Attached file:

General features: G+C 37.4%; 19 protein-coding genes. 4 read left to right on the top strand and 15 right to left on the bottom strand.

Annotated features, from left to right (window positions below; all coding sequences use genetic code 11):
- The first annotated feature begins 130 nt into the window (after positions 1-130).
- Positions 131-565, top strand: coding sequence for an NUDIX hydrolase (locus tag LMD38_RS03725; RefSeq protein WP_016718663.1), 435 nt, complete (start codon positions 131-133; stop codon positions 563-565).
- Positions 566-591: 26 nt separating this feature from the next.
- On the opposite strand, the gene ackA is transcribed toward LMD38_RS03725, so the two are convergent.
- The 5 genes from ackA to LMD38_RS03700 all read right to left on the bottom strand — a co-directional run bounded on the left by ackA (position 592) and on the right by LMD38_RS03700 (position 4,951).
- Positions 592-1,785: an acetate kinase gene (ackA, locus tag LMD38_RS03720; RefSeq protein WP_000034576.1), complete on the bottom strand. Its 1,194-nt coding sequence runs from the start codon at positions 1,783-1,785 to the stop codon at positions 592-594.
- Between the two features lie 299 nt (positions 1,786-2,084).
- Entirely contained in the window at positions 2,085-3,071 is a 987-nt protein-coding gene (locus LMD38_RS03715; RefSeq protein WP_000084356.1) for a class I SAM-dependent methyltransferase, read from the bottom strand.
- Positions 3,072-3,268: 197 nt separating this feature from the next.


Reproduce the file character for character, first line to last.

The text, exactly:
General features: G+C 37.4%; 19 protein-coding genes. 4 read left to right on the top strand and 15 right to left on the bottom strand.

Annotated features, from left to right (window positions below; all coding sequences use genetic code 11):
- The first annotated feature begins 130 nt into the window (after positions 1-130).
- Positions 131-565, top strand: coding sequence for an NUDIX hydrolase (locus tag LMD38_RS03725; RefSeq protein WP_016718663.1), 435 nt, complete (start codon positions 131-133; stop codon positions 563-565).
- Positions 566-591: 26 nt separating this feature from the next.
- On the opposite strand, the gene ackA is transcribed toward LMD38_RS03725, so the two are convergent.
- The 5 genes from ackA to LMD38_RS03700 all read right to left on the bottom strand — a co-directional run bounded on the left by ackA (position 592) and on the right by LMD38_RS03700 (position 4,951).
- Positions 592-1,785: an acetate kinase gene (ackA, locus tag LMD38_RS03720; RefSeq protein WP_000034576.1), complete on the bottom strand. Its 1,194-nt coding sequence runs from the start codon at positions 1,783-1,785 to the stop codon at positions 592-594.
- Between the two features lie 299 nt (positions 1,786-2,084).
- Entirely contained in the window at positions 2,085-3,071 is a 987-nt protein-coding gene (locus LMD38_RS03715; RefSeq protein WP_000084356.1) for a class I SAM-dependent methyltransferase, read from the bottom strand.
- Positions 3,072-3,268: 197 nt separating this feature from the next.